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Representative money

Representative money refers to money that consists of a token or certificate that can be exchanged for a fixed quantity of a commodity such as gold, silver or potentially water, oil or food. This is to be distinguished from commodity money which is actually made of that real physical commodity.

Representative money is widely believed to have originated in ancient Sumeria where small baked clay tokens in the shape of sheep or goats were used to replace barter in trade. Over time, they were sealed in clay vessels which contained a certain number and had that number written on the outside - but it was only possible to verify the number of tokens inside by shaking the vessel and guessing, or by breaking it. At which point, the number written on the outside originally became subject to doubt. Apparently, however, this system was good enough to have discouraged much counterfeiting - penalties for "short-sheeping" or selling the same goat twice were quite severe, and often such activities in ancient societies were thought to offend one or more gods.

A key feature of representive money is that its value is very directly perceived by the users of this money, who recognize the utility or appeal of the tokens as they would recognize the goods themselves. That is, the effect of holding a token for a barrel of oil must be (to the holder) the same both emotionally and economically as actually having the barrel at hand. This thinking guides the modern commodity markets, although they use screens full of software-based tokens and a sophisticated range of financial instruments that are more than one-to-one representations of units of a given type of commodity. They still, however, guarantee the moving a certain amount of a commodity to, or on behalf of, the owner. This is usually only to a well-known point of delivery.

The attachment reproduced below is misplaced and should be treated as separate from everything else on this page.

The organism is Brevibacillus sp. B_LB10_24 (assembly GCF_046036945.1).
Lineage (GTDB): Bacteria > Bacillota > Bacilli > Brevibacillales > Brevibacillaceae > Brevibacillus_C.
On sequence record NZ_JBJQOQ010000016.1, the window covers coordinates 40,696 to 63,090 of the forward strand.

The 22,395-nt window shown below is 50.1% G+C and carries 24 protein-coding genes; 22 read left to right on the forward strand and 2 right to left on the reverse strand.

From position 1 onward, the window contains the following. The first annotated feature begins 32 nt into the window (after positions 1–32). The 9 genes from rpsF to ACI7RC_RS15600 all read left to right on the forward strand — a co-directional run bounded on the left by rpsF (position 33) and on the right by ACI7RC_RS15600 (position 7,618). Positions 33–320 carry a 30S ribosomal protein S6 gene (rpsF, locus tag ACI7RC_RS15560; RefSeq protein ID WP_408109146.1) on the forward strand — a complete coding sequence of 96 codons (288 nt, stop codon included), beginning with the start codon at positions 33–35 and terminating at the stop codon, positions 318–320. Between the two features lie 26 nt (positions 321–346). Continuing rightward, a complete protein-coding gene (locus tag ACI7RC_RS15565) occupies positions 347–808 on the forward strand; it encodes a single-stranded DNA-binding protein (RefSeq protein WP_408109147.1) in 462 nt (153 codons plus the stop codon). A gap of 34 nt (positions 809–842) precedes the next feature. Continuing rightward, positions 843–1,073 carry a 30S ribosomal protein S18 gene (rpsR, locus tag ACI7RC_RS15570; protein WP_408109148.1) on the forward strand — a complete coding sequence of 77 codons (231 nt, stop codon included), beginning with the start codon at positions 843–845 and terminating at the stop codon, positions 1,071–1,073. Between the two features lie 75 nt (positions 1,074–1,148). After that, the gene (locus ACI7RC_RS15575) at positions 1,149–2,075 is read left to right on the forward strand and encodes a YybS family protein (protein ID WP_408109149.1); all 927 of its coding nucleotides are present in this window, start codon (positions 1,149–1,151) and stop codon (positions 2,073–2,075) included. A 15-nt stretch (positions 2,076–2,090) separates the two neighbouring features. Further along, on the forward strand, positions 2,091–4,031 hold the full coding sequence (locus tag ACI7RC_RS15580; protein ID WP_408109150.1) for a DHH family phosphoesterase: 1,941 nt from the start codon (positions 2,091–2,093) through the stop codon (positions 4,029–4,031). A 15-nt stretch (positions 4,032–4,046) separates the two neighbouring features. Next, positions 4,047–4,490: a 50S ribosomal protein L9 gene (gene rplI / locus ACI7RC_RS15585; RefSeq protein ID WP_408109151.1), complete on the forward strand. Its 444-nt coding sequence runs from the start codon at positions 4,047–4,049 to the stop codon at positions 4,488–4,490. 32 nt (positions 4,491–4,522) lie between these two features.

In the late 19th and early 20th century most currencies were examples of representative money in that they were based on the gold standard in which a currency could be exchanged for a fixed amount of gold, at least in theory. In fact, in many countries, such exchange was discouraged, difficult and likely almost impossible except for a few with access to the commodity markets in major capital cities, or in some cases, any but those in government or with proven foreign exchange needs that were supported by the government.

For example, the United States claimed to have representative money from the U.S. Civil War (when "greenbacks" were first issued) to 1970 when the gold standard was officially abandoned. But U.S. citizens were barred from trading directly in gold, and thus could not go to Fort Knox and redeem their dollars for gold. Such tactics were typical, and characterize the long shift from commodity money to representative money to fiat money.

More recently, some Green economists have suggested a form of money based on ecological yield. As natural capital yeilds nature's services, investing in it via environmental finance would give one the right to receive the yield as benefit. This is in effect an abstraction of owning land that makes it economically irrational to damage it.

Other proposals, such as time-based money, reflect a modern service economy, and rely on the availability of human labour within a community, or free time as a standard, as suggested by Amartya Sen in Development As Freedom. These are forms of representative money that give the holder the right to have work done on their behalf, or be left alone to do as they like, possibly with physical capital that is owned by the community. The complex relationship between access to commodities, labour, play, well-being and "the right to live as we would like" renders it more likely that future representative money will have something to do with our human life time in some way, as, this is the only thing that is absolutely irreplaceable in our experience. Michael Benedikt has proposed a theory of value along these lines.

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